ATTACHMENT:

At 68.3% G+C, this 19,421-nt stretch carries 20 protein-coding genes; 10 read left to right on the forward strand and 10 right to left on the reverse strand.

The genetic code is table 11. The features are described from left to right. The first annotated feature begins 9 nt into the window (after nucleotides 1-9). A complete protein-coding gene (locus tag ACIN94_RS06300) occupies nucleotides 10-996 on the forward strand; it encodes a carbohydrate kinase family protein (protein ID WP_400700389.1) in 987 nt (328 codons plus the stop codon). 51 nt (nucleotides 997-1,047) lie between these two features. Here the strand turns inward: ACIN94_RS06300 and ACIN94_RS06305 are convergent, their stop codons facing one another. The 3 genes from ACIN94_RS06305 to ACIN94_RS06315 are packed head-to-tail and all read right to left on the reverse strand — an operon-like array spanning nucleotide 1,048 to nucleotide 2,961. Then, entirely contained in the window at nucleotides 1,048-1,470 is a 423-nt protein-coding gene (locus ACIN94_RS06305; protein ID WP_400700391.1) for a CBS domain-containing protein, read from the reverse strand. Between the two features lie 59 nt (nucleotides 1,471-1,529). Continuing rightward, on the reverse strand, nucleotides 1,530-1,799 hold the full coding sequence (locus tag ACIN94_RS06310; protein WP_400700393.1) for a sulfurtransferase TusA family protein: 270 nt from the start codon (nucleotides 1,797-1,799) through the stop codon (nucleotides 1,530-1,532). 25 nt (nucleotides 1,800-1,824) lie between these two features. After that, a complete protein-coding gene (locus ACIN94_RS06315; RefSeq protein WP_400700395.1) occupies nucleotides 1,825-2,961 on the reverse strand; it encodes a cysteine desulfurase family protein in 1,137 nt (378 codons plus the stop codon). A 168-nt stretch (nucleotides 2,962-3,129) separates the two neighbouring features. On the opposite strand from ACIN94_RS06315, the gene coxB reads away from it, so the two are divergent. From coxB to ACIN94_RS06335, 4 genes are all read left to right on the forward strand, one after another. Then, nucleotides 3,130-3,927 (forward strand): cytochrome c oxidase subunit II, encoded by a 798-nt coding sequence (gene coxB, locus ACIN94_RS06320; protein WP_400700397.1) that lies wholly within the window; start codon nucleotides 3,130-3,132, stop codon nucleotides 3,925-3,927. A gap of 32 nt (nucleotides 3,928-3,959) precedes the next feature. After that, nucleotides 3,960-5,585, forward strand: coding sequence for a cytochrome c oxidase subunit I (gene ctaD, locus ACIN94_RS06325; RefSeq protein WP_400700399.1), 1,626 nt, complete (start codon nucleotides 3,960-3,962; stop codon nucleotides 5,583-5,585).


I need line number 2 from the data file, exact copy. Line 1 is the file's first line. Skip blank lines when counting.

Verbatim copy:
The genetic code is table 11. The features are described from left to right. The first annotated feature begins 9 nt into the window (after nucleotides 1-9). A complete protein-coding gene (locus tag ACIN94_RS06300) occupies nucleotides 10-996 on the forward strand; it encodes a carbohydrate kinase family protein (protein ID WP_400700389.1) in 987 nt (328 codons plus the stop codon). 51 nt (nucleotides 997-1,047) lie between these two features. Here the strand turns inward: ACIN94_RS06300 and ACIN94_RS06305 are convergent, their stop codons facing one another. The 3 genes from ACIN94_RS06305 to ACIN94_RS06315 are packed head-to-tail and all read right to left on the reverse strand — an operon-like array spanning nucleotide 1,048 to nucleotide 2,961. Then, entirely contained in the window at nucleotides 1,048-1,470 is a 423-nt protein-coding gene (locus ACIN94_RS06305; protein ID WP_400700391.1) for a CBS domain-containing protein, read from the reverse strand. Between the two features lie 59 nt (nucleotides 1,471-1,529). Continuing rightward, on the reverse strand, nucleotides 1,530-1,799 hold the full coding sequence (locus tag ACIN94_RS06310; protein WP_400700393.1) for a sulfurtransferase TusA family protein: 270 nt from the start codon (nucleotides 1,797-1,799) through the stop codon (nucleotides 1,530-1,532). 25 nt (nucleotides 1,800-1,824) lie between these two features. After that, a complete protein-coding gene (locus ACIN94_RS06315; RefSeq protein WP_400700395.1) occupies nucleotides 1,825-2,961 on the reverse strand; it encodes a cysteine desulfurase family protein in 1,137 nt (378 codons plus the stop codon). A 168-nt stretch (nucleotides 2,962-3,129) separates the two neighbouring features. On the opposite strand from ACIN94_RS06315, the gene coxB reads away from it, so the two are divergent. From coxB to ACIN94_RS06335, 4 genes are all read left to right on the forward strand, one after another. Then, nucleotides 3,130-3,927 (forward strand): cytochrome c oxidase subunit II, encoded by a 798-nt coding sequence (gene coxB, locus ACIN94_RS06320; protein WP_400700397.1) that lies wholly within the window; start codon nucleotides 3,130-3,132, stop codon nucleotides 3,925-3,927. A gap of 32 nt (nucleotides 3,928-3,959) precedes the next feature. After that, nucleotides 3,960-5,585, forward strand: coding sequence for a cytochrome c oxidase subunit I (gene ctaD, locus ACIN94_RS06325; RefSeq protein WP_400700399.1), 1,626 nt, complete (start codon nucleotides 3,960-3,962; stop codon nucleotides 5,583-5,585).